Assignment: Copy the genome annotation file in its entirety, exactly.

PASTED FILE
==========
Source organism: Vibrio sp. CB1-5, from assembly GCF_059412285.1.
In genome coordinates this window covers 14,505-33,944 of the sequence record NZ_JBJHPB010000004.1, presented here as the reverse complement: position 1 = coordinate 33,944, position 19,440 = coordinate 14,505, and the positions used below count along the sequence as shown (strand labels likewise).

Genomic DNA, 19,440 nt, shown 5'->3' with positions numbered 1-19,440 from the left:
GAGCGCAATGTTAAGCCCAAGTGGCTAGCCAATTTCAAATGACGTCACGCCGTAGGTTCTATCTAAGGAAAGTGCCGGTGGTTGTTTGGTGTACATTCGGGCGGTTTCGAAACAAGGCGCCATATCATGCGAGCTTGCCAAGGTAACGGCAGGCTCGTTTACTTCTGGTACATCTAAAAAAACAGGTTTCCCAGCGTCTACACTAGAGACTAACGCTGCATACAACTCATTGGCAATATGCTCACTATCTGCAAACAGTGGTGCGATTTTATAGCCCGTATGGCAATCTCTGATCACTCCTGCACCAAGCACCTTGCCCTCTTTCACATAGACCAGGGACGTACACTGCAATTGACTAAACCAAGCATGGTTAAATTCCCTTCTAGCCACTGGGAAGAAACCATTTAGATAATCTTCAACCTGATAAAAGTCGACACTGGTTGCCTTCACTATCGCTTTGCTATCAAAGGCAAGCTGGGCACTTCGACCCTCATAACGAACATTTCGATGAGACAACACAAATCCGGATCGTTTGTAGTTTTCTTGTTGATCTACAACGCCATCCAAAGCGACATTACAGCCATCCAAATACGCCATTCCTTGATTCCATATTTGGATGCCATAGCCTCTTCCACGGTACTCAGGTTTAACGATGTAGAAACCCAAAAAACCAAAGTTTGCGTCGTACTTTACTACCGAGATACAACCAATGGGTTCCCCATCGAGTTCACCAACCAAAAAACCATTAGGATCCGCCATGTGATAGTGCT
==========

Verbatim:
Source organism: Vibrio sp. CB1-5, from assembly GCF_059412285.1.
In genome coordinates this window covers 14,505-33,944 of the sequence record NZ_JBJHPB010000004.1, presented here as the reverse complement: position 1 = coordinate 33,944, position 19,440 = coordinate 14,505, and the positions used below count along the sequence as shown (strand labels likewise).

Genomic DNA, 19,440 nt, shown 5'->3' with positions numbered 1-19,440 from the left:
GAGCGCAATGTTAAGCCCAAGTGGCTAGCCAATTTCAAATGACGTCACGCCGTAGGTTCTATCTAAGGAAAGTGCCGGTGGTTGTTTGGTGTACATTCGGGCGGTTTCGAAACAAGGCGCCATATCATGCGAGCTTGCCAAGGTAACGGCAGGCTCGTTTACTTCTGGTACATCTAAAAAAACAGGTTTCCCAGCGTCTACACTAGAGACTAACGCTGCATACAACTCATTGGCAATATGCTCACTATCTGCAAACAGTGGTGCGATTTTATAGCCCGTATGGCAATCTCTGATCACTCCTGCACCAAGCACCTTGCCCTCTTTCACATAGACCAGGGACGTACACTGCAATTGACTAAACCAAGCATGGTTAAATTCCCTTCTAGCCACTGGGAAGAAACCATTTAGATAATCTTCAACCTGATAAAAGTCGACACTGGTTGCCTTCACTATCGCTTTGCTATCAAAGGCAAGCTGGGCACTTCGACCCTCATAACGAACATTTCGATGAGACAACACAAATCCGGATCGTTTGTAGTTTTCTTGTTGATCTACAACGCCATCCAAAGCGACATTACAGCCATCCAAATACGCCATTCCTTGATTCCATATTTGGATGCCATAGCCTCTTCCACGGTACTCAGGTTTAACGATGTAGAAACCCAAAAAACCAAAGTTTGCGTCGTACTTTACTACCGAGATACAACCAATGGGTTCCCCATCGAGTTCACCAACCAAAAAACCATTAGGATCCGCCATGTGATAGTGCT